I remember so well the astoundingly possessed performance of this by Daniil Trifonov at Duszniki in 2011. Bear with me if I lift this and reproduce it here from my posting of that time:

A Lithograph from Delacroix's Faust

Finally in the Liszt group the Waltz Mephisto No. 1 in A major (Der Tanz in Der Dorfschenke – The Dance in the Village Inn). Trifonov was terrifyingly intense and seemed full of insidious Mephistophelian seductiveness and evil. His unsurpassed technique was numbing and electrifying, like an electrical discharge on the Hungarian Plain. He really did play this like a man possessed, crouching low over the keyboard, leaning back in Mephistophelian derision, grimacing, cackling wickedly…really it was quite something to watch as well as hear and added to the overall dramatic emotional impact. Liszt was obsessed by Faust and he chose the account of the story by Nikolaus Lenau to set this piece of programme music. This passage from Lenau appears in the actual score:

“There is a wedding feast in progress in the village inn, with music, dancing, and drunken carousing. Mephistopheles and Faust wander by, and Mephistopheles persuades Faust to enter and join in the festivities. Mephistopheles grabs the violin from the hands of a sleepy violinist and draws from the instrument seductive and erotically intoxicating strains. The amorous Faust whirls about with a sensual village beauty [the landlord's daughter] in a wild dance; they waltz in mad abandon out of the room, into the open, away into the woods. The sounds of the violin grow softer and softer, and the nightingale sings his love-soaked song."

Trifonov through Liszt communicated all this passionate theatre to us in the most intense manner imaginable. ‘What incredible music this is!' I thought as we leapt up to an instant standing ovation even though it was interval and usually ‘not done’ in modern concert life.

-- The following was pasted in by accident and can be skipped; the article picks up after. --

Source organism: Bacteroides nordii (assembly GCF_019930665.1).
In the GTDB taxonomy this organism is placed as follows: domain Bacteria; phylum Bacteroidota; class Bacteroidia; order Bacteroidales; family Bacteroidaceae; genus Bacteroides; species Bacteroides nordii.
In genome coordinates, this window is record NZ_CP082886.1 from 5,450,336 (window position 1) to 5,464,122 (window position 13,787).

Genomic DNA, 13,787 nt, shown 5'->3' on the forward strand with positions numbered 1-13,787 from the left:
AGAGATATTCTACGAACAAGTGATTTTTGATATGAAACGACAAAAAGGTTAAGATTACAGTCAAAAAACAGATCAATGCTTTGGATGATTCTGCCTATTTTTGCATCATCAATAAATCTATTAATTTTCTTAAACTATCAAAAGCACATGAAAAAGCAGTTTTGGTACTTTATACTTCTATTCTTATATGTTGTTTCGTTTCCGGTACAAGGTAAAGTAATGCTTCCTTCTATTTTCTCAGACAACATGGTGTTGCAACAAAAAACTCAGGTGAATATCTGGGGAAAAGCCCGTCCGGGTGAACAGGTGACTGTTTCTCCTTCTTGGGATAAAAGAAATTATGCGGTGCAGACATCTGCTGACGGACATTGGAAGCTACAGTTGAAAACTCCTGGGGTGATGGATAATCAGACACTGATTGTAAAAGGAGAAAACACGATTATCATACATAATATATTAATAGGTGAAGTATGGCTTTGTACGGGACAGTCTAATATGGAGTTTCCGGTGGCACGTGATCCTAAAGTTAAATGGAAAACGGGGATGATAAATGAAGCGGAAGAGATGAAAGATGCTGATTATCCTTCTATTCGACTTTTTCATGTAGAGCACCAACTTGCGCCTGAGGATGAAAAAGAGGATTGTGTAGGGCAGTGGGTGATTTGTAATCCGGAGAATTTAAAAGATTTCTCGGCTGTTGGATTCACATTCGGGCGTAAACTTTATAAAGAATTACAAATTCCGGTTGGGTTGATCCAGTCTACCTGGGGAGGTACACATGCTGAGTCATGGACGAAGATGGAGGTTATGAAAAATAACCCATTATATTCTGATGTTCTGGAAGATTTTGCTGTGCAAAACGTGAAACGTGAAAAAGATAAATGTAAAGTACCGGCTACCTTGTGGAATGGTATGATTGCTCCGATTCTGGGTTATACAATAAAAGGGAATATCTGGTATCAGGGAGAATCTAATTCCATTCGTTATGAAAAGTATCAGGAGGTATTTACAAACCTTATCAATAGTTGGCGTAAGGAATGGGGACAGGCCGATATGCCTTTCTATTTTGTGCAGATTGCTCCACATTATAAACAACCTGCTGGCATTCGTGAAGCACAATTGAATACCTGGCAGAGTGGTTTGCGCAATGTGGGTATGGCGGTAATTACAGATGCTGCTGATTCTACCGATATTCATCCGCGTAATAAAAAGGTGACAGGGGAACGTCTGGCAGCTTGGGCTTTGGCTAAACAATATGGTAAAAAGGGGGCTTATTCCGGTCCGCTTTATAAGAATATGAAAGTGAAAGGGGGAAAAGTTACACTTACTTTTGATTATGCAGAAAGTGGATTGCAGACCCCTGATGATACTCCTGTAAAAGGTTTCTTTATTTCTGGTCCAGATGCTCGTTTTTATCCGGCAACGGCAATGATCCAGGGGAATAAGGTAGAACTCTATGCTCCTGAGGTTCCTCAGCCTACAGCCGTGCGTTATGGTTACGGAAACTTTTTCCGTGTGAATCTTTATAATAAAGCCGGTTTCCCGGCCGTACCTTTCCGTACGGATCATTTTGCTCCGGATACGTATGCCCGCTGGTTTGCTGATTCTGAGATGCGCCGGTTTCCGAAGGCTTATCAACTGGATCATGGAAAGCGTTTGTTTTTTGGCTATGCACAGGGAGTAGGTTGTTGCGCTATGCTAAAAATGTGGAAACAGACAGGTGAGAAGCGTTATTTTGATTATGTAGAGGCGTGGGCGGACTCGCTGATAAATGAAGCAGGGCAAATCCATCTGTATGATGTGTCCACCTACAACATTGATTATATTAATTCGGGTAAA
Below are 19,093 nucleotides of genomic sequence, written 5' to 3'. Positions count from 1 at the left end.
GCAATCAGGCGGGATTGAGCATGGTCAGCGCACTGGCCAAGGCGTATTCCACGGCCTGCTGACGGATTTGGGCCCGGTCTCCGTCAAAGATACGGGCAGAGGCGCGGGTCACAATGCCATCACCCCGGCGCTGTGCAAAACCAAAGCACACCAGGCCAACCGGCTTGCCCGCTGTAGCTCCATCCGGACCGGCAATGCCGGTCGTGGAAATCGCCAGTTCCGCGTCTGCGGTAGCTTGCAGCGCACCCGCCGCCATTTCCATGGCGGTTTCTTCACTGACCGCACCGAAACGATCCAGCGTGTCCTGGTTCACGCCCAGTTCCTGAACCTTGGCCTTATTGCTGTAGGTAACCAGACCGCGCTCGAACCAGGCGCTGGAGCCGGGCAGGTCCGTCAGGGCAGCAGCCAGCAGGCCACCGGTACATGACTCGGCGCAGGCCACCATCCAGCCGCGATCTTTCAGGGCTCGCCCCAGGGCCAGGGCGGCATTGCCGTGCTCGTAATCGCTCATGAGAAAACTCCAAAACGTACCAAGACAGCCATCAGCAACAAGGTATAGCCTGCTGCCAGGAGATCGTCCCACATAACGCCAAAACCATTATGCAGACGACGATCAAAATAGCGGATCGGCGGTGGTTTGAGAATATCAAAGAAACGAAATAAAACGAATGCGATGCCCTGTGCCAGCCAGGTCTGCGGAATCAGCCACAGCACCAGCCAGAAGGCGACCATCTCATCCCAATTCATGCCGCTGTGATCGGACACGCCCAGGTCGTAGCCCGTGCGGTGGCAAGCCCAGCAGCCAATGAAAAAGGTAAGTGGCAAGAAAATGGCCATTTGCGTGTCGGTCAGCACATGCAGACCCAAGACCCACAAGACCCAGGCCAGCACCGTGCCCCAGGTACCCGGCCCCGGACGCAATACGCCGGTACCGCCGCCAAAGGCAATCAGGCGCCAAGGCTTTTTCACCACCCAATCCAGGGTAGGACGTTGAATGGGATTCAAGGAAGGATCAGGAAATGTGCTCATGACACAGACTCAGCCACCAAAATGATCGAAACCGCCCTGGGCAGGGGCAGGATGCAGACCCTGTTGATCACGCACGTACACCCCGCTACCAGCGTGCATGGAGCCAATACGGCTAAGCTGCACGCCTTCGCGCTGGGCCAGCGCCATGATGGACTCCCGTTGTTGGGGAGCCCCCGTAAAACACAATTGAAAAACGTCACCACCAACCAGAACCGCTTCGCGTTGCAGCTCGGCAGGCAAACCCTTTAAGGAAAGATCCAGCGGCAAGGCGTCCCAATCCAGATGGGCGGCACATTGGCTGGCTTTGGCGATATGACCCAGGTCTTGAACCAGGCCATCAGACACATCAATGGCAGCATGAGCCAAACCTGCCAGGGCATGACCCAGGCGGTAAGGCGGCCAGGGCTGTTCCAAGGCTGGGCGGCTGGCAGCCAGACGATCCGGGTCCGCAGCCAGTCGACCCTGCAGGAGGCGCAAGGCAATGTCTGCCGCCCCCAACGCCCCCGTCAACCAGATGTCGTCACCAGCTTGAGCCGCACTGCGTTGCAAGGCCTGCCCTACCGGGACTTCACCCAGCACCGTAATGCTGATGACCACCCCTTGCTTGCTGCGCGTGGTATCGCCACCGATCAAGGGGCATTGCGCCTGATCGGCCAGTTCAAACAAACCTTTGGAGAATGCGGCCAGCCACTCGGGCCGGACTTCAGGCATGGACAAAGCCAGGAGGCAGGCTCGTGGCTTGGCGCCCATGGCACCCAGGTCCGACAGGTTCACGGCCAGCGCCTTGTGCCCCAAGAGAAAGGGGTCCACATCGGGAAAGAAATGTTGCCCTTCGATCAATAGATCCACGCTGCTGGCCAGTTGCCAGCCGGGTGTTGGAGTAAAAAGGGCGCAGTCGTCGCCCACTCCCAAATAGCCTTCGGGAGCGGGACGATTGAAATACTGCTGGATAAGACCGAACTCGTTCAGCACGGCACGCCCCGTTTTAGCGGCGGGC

Daniil Trifonov performing the Liszt Mephisto Waltz No. 1 at Duszniki Zdroj in August 2011
Photograph Marek Grotowski

Daniil Trifonov performing the Liszt Mephisto Waltz No. 1 at Duszniki Zdroj in August 2011
Photograph Marek Grotowski

      Professor Scott and Jakub Kuszlik both working hard at the Liszt Mephisto Waltz No 1

Jakub Kuszlik in full flight during the Mephisto Waltz No 1 Masterclass

To slightly paraphrase our beloved  Schumann in Kinderszenen  "Not too serious.."

Saying goodbye at the  conclusion of the masterclasses and presentation of certificates  Everyone rather sad but  in in excellent humour
The Artistic Director of Duszniki Zdroj Professor Piotr Paleczny and Professor Graham Scott
On the left, the Duszniki indefatigable simultaneous masterclass translator (professorial English to Polish), the pianist and graduate of the Academy of Music in Gdansk
Anna Karczewska-Golka

Saturday 13 August  16.00   Adam Golka

The moment the Polish-American pianist Adam Golka touched the piano I had to ask myself ‘Is this the same Steinway we have heard?’ He has a rich round tone without harshness and a touch of soft velvet with judicious use of the pedal. Among other luminaries ( Professor Leon Fleisher, Murray Perahia, Richard Goode, Alfred Brendel, Mitsuko Uchida) he studied with ‘Sir A. Schiff’ (an amusing Anglo-Slavic title in the programme) and the influence of Schiff shows not only in his approach to the instrument but even in his body language and occasionally his appearance. Astonishing…

In a finely, imaginatively designed programme he brought all of these qualities to bear with great effectiveness in an extraordinary performance of the Schubert Fragments from Sonata in F-sharp minor. In this hypothetical completion of the sonata, the first Allegro moderato D 571 movement, Schubert left unfinished. The opening was remarkably beautiful and the movement dramatically ceases as the sonata moves to the brink of B minor. In the pregnant silence Golka powerfully allowed our minds to dwell on the full implications of the passing of Schubert into the next world and the transience of life already expressed in this movement. This was followed by an Andante D 604 and Scherzo. Allegro vivace D 570 and finally the unfinished extensive Allegro D 570 in bleak F-sharp minor. Another expressive and moving silence followed the cessation of sound. Silence has never felt more freighted with meaning and associations of mortality.